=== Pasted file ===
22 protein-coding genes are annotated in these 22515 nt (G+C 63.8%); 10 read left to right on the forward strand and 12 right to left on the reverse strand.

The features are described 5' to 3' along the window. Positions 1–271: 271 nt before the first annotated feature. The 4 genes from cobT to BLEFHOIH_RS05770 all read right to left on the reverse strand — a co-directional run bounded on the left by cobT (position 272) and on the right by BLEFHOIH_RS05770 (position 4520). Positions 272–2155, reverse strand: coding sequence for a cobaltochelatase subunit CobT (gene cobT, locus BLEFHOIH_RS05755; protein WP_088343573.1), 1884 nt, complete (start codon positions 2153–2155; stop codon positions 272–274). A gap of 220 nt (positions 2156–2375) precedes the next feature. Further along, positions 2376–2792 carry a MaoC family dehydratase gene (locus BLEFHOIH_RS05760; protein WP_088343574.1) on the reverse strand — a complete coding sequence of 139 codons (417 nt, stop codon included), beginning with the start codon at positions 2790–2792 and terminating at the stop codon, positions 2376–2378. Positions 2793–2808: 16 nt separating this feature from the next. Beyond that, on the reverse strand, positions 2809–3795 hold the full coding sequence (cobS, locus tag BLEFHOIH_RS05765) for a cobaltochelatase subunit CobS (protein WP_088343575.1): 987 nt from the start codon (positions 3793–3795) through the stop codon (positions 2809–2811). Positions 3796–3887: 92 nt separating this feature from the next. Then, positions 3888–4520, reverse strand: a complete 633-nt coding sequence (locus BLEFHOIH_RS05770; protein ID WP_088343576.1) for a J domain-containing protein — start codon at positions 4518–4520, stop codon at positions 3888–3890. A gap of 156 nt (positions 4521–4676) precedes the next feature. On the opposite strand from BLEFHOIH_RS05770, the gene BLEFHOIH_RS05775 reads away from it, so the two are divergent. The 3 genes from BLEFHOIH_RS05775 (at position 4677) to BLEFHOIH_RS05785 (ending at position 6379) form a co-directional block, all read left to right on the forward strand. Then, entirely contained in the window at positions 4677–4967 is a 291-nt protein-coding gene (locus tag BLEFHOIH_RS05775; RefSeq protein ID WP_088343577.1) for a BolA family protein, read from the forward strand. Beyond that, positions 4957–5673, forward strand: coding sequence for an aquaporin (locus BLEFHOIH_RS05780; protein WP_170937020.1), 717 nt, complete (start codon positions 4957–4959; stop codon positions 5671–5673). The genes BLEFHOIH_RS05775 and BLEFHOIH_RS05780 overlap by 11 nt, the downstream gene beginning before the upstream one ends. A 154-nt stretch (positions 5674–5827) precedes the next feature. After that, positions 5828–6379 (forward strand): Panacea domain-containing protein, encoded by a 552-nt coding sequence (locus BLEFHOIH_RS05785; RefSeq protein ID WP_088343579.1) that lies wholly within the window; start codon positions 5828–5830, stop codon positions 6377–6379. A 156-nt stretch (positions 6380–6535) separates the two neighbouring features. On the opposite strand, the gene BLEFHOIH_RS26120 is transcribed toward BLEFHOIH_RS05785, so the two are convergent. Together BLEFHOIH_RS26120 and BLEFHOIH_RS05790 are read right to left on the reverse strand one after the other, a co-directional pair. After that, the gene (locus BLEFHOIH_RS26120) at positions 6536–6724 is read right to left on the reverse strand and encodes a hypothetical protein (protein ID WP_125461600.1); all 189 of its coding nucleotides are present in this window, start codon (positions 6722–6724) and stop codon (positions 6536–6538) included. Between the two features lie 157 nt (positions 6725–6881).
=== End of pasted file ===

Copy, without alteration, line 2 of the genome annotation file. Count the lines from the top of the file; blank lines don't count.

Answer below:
The features are described 5' to 3' along the window. Positions 1–271: 271 nt before the first annotated feature. The 4 genes from cobT to BLEFHOIH_RS05770 all read right to left on the reverse strand — a co-directional run bounded on the left by cobT (position 272) and on the right by BLEFHOIH_RS05770 (position 4520). Positions 272–2155, reverse strand: coding sequence for a cobaltochelatase subunit CobT (gene cobT, locus BLEFHOIH_RS05755; protein WP_088343573.1), 1884 nt, complete (start codon positions 2153–2155; stop codon positions 272–274). A gap of 220 nt (positions 2156–2375) precedes the next feature. Further along, positions 2376–2792 carry a MaoC family dehydratase gene (locus BLEFHOIH_RS05760; protein WP_088343574.1) on the reverse strand — a complete coding sequence of 139 codons (417 nt, stop codon included), beginning with the start codon at positions 2790–2792 and terminating at the stop codon, positions 2376–2378. Positions 2793–2808: 16 nt separating this feature from the next. Beyond that, on the reverse strand, positions 2809–3795 hold the full coding sequence (cobS, locus tag BLEFHOIH_RS05765) for a cobaltochelatase subunit CobS (protein WP_088343575.1): 987 nt from the start codon (positions 3793–3795) through the stop codon (positions 2809–2811). Positions 3796–3887: 92 nt separating this feature from the next. Then, positions 3888–4520, reverse strand: a complete 633-nt coding sequence (locus BLEFHOIH_RS05770; protein ID WP_088343576.1) for a J domain-containing protein — start codon at positions 4518–4520, stop codon at positions 3888–3890. A gap of 156 nt (positions 4521–4676) precedes the next feature. On the opposite strand from BLEFHOIH_RS05770, the gene BLEFHOIH_RS05775 reads away from it, so the two are divergent. The 3 genes from BLEFHOIH_RS05775 (at position 4677) to BLEFHOIH_RS05785 (ending at position 6379) form a co-directional block, all read left to right on the forward strand. Then, entirely contained in the window at positions 4677–4967 is a 291-nt protein-coding gene (locus tag BLEFHOIH_RS05775; RefSeq protein ID WP_088343577.1) for a BolA family protein, read from the forward strand. Beyond that, positions 4957–5673, forward strand: coding sequence for an aquaporin (locus BLEFHOIH_RS05780; protein WP_170937020.1), 717 nt, complete (start codon positions 4957–4959; stop codon positions 5671–5673). The genes BLEFHOIH_RS05775 and BLEFHOIH_RS05780 overlap by 11 nt, the downstream gene beginning before the upstream one ends. A 154-nt stretch (positions 5674–5827) precedes the next feature. After that, positions 5828–6379 (forward strand): Panacea domain-containing protein, encoded by a 552-nt coding sequence (locus BLEFHOIH_RS05785; RefSeq protein ID WP_088343579.1) that lies wholly within the window; start codon positions 5828–5830, stop codon positions 6377–6379. A 156-nt stretch (positions 6380–6535) separates the two neighbouring features. On the opposite strand, the gene BLEFHOIH_RS26120 is transcribed toward BLEFHOIH_RS05785, so the two are convergent. Together BLEFHOIH_RS26120 and BLEFHOIH_RS05790 are read right to left on the reverse strand one after the other, a co-directional pair. After that, the gene (locus BLEFHOIH_RS26120) at positions 6536–6724 is read right to left on the reverse strand and encodes a hypothetical protein (protein ID WP_125461600.1); all 189 of its coding nucleotides are present in this window, start codon (positions 6722–6724) and stop codon (positions 6536–6538) included. Between the two features lie 157 nt (positions 6725–6881).